Applications of Risk Analysis in Border Security

Principal Investigator: 
Performance Period: 
October 2007 to September 2008
Commercialization Status: 
N/A
Abstract:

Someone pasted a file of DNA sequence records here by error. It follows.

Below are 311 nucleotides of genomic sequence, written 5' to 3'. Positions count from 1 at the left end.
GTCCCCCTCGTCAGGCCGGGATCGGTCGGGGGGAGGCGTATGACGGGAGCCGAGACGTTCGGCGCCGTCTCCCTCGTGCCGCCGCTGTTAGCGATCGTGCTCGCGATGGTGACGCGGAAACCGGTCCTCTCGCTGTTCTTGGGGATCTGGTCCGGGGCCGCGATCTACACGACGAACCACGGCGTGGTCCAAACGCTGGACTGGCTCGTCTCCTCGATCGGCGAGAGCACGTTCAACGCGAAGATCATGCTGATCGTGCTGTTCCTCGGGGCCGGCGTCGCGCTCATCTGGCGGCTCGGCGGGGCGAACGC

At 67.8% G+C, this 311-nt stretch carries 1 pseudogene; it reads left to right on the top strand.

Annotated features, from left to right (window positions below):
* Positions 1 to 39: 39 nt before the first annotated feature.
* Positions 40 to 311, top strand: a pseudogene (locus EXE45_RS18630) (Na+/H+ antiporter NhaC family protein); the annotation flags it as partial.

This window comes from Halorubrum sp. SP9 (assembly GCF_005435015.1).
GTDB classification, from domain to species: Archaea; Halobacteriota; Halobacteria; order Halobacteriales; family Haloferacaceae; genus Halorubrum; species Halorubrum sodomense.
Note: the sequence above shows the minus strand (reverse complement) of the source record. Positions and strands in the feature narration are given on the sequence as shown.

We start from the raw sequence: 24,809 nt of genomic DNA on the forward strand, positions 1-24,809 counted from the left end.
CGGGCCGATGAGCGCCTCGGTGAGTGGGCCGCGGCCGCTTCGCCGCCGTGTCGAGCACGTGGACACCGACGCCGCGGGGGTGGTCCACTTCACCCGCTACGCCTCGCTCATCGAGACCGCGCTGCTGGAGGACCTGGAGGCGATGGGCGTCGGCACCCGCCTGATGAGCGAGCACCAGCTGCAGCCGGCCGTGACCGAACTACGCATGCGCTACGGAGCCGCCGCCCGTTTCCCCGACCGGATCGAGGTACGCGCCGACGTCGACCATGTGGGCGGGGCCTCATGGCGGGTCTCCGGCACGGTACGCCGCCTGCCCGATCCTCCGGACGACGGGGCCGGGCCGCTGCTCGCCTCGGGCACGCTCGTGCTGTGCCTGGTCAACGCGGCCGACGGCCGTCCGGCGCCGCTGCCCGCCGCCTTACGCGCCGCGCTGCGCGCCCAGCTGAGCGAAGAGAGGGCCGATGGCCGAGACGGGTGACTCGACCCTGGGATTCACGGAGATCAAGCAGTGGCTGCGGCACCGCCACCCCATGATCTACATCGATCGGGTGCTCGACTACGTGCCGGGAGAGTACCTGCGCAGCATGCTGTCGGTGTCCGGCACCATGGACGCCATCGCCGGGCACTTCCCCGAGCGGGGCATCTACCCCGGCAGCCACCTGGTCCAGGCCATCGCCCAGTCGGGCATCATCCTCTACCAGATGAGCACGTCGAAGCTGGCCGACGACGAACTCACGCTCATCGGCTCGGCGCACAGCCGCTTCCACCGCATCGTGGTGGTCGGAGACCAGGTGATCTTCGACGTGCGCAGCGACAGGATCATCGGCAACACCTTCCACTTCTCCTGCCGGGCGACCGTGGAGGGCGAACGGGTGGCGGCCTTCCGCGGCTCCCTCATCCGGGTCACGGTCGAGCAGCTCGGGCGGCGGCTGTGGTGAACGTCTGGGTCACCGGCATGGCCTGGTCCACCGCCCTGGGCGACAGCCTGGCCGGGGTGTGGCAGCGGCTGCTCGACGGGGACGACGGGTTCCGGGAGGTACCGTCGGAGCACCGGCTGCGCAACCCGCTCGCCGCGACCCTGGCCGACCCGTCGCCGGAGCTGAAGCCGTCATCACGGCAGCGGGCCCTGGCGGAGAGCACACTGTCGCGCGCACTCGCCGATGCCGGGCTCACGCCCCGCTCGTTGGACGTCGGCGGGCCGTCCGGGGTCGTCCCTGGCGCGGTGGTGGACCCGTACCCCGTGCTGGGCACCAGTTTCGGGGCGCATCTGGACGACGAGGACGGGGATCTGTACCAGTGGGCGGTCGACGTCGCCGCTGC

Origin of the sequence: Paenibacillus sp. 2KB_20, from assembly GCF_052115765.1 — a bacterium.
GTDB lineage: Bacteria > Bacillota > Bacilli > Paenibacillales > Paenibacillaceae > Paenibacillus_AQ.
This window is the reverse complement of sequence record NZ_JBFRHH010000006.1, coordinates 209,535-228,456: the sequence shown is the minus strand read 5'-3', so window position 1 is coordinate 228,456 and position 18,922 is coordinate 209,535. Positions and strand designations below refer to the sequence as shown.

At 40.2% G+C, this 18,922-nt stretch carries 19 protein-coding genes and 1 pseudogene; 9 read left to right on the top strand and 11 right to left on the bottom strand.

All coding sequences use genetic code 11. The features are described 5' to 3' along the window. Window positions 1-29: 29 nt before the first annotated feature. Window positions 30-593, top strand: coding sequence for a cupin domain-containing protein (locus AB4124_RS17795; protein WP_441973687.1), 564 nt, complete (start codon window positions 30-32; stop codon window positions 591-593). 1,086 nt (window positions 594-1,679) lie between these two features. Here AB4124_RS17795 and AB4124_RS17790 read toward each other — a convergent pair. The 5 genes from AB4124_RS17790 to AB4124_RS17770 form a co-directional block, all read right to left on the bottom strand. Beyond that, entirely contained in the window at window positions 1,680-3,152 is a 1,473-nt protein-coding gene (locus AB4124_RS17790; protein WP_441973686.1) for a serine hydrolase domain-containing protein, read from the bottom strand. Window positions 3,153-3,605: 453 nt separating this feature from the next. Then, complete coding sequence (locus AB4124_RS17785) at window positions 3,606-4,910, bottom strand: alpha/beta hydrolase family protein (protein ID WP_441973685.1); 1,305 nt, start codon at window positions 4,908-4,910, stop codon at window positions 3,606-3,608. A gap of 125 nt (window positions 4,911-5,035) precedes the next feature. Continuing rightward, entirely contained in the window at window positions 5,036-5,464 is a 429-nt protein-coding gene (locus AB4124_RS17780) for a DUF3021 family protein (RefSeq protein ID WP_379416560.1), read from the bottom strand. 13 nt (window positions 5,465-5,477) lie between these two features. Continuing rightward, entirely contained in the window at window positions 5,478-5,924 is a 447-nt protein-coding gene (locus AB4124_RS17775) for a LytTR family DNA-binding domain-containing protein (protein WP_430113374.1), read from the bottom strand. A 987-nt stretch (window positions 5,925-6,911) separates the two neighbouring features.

I have been working on the border security case study in the past 3 years, focusing primarily on maritime and container security. This year, I expanded my research on several border security problems that were identified in previous years using traditional decision and risk analysis tools as well as stochastic games. The models developed this year covered different aspects of container security paradigm, extending from security of incoming trucks from Mexico to optimal resource allocation to reduce the risk of terrorism using overseas cargo. My goal has been to evaluate different alternatives comparatively to improve security at various nodes of container movement and provide insights into how we could do better with limited resources.   The first work has been on security of incoming trucks from Mexico. This study was largely developed in the previous calendar year. However, it was submitted to publication in Decision Analysis in this calendar year, and received positive response from referees. After major revisions, the study was finally accepted in this journal and will appear in this journal by December 2008. The main focus of this study is comparative evaluation of transportation security and inspection equipment to reduce the risk of radiological material transfer through southwestern borders. A risk analysis tool developed for this paper was also submitted to Risk Analysis Workbench for use by policy analysts.   Going in parallel with the trucks study was cost-benefit analysis of Advanced Spectroscopic Portals that DNDO is planning to deploy to ports of entry. There have been major criticisms against this program and DNDO contacted CREATE Director Prof. Detlof von Winterfeldt to conduct an independent study. We developed a decision tree model to understand how risk profile at U.S. ports behaves as a function critical parameters that largely impact the security situation at U.S. ports.  The study is complete and will be submitted for publication in Risk Analysis after DHS review.   In addition to research using traditional risk and decision analysis tools, we also developed a stochastic game model in collaboration with Dr. Erim Kardes to understand how we should allocate resources in response to terrorist behavior. The main advantage of stochastic games is incorporation of terrorist behavior into the model while maintaining the practical validity of traditional risk analysis tools. This study also points out to the importance of early defense. This study has already been submitted to Naval Research Logistics and a response from the journal editor and reviewers was still pending as of September 30, 2008.   In addition to research accomplishments, I was involved in two high profile projects in this calendar year. The first project is on resource allocation to improve security at Ports of Los Angeles and Long Beach. (POLA/LB). The goal is to develop a tactical tool that could help POLA/LB security directors make resource allocation decisions to counter daily terrorism threats. Mapping of the baseline risk profile of each terminal and pier is already complete. This is a multi-year project and in coordination with the other researchers in this study, I plan to finish the resource allocation prototype in the coming calendar year.   The second project is conducted in coordination with the LAX homeland security department and in collaboration with Technion Institute in Israel. The goal is to evaluate a new technology developed at Technion to improve plastic explosive detection capabilities at nation’s airports. I have developed the decision tree model that we will use after feeding in the required information that will be collected from subject matter experts and experiments. The next stage in this project is the experiments to understand the practical validity of the tool. As of September 30, 2008, an experiment protocol was still in writing.   My research on container security has been using information from various reports on the security situation at various nodes of the supply chain and the ports themselves. Rather than evaluating a single security alternative, I focused on comparative evaluation of security alternatives. This line of research is expected to motivate more researchers in this domain to shift their focus on these problems and explore cost effectiveness of alternative defenses. The academic products of these studies have been received well in the community and are expected to get published in high quality journals.